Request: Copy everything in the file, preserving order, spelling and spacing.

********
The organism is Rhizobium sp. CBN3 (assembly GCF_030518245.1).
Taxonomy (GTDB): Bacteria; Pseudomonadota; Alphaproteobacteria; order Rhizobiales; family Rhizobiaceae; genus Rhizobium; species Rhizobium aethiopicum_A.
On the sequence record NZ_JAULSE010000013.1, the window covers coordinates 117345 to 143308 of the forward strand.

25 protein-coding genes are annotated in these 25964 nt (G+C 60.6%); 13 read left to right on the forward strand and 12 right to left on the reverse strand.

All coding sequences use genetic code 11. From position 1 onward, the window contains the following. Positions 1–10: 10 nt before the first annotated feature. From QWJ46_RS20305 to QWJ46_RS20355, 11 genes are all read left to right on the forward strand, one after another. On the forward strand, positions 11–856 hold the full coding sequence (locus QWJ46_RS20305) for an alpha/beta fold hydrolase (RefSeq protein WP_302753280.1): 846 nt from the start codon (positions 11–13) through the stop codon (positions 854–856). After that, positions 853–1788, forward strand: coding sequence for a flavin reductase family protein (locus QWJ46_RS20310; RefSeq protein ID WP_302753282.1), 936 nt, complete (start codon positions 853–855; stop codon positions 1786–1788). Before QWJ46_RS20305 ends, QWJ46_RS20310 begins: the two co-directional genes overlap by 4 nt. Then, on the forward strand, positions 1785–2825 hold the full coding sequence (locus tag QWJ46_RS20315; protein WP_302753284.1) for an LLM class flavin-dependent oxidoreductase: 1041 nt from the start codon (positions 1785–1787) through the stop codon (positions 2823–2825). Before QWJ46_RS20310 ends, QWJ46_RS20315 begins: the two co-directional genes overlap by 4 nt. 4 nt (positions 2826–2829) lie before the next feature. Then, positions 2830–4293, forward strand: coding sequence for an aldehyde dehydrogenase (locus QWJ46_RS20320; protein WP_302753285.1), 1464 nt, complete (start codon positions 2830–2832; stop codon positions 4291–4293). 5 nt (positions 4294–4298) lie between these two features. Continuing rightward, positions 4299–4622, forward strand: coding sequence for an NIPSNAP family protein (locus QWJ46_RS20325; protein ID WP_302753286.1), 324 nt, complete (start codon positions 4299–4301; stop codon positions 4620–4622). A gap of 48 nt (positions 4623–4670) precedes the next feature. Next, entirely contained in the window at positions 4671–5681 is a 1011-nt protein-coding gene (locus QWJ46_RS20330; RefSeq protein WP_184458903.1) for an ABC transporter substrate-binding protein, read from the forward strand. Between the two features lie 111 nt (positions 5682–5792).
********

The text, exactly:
The organism is Rhizobium sp. CBN3 (assembly GCF_030518245.1).
Taxonomy (GTDB): Bacteria; Pseudomonadota; Alphaproteobacteria; order Rhizobiales; family Rhizobiaceae; genus Rhizobium; species Rhizobium aethiopicum_A.
On the sequence record NZ_JAULSE010000013.1, the window covers coordinates 117345 to 143308 of the forward strand.

25 protein-coding genes are annotated in these 25964 nt (G+C 60.6%); 13 read left to right on the forward strand and 12 right to left on the reverse strand.

All coding sequences use genetic code 11. From position 1 onward, the window contains the following. Positions 1–10: 10 nt before the first annotated feature. From QWJ46_RS20305 to QWJ46_RS20355, 11 genes are all read left to right on the forward strand, one after another. On the forward strand, positions 11–856 hold the full coding sequence (locus QWJ46_RS20305) for an alpha/beta fold hydrolase (RefSeq protein WP_302753280.1): 846 nt from the start codon (positions 11–13) through the stop codon (positions 854–856). After that, positions 853–1788, forward strand: coding sequence for a flavin reductase family protein (locus QWJ46_RS20310; RefSeq protein ID WP_302753282.1), 936 nt, complete (start codon positions 853–855; stop codon positions 1786–1788). Before QWJ46_RS20305 ends, QWJ46_RS20310 begins: the two co-directional genes overlap by 4 nt. Then, on the forward strand, positions 1785–2825 hold the full coding sequence (locus tag QWJ46_RS20315; protein WP_302753284.1) for an LLM class flavin-dependent oxidoreductase: 1041 nt from the start codon (positions 1785–1787) through the stop codon (positions 2823–2825). Before QWJ46_RS20310 ends, QWJ46_RS20315 begins: the two co-directional genes overlap by 4 nt. 4 nt (positions 2826–2829) lie before the next feature. Then, positions 2830–4293, forward strand: coding sequence for an aldehyde dehydrogenase (locus QWJ46_RS20320; protein WP_302753285.1), 1464 nt, complete (start codon positions 2830–2832; stop codon positions 4291–4293). 5 nt (positions 4294–4298) lie between these two features. Continuing rightward, positions 4299–4622, forward strand: coding sequence for an NIPSNAP family protein (locus QWJ46_RS20325; protein ID WP_302753286.1), 324 nt, complete (start codon positions 4299–4301; stop codon positions 4620–4622). A gap of 48 nt (positions 4623–4670) precedes the next feature. Next, entirely contained in the window at positions 4671–5681 is a 1011-nt protein-coding gene (locus QWJ46_RS20330; RefSeq protein WP_184458903.1) for an ABC transporter substrate-binding protein, read from the forward strand. Between the two features lie 111 nt (positions 5682–5792).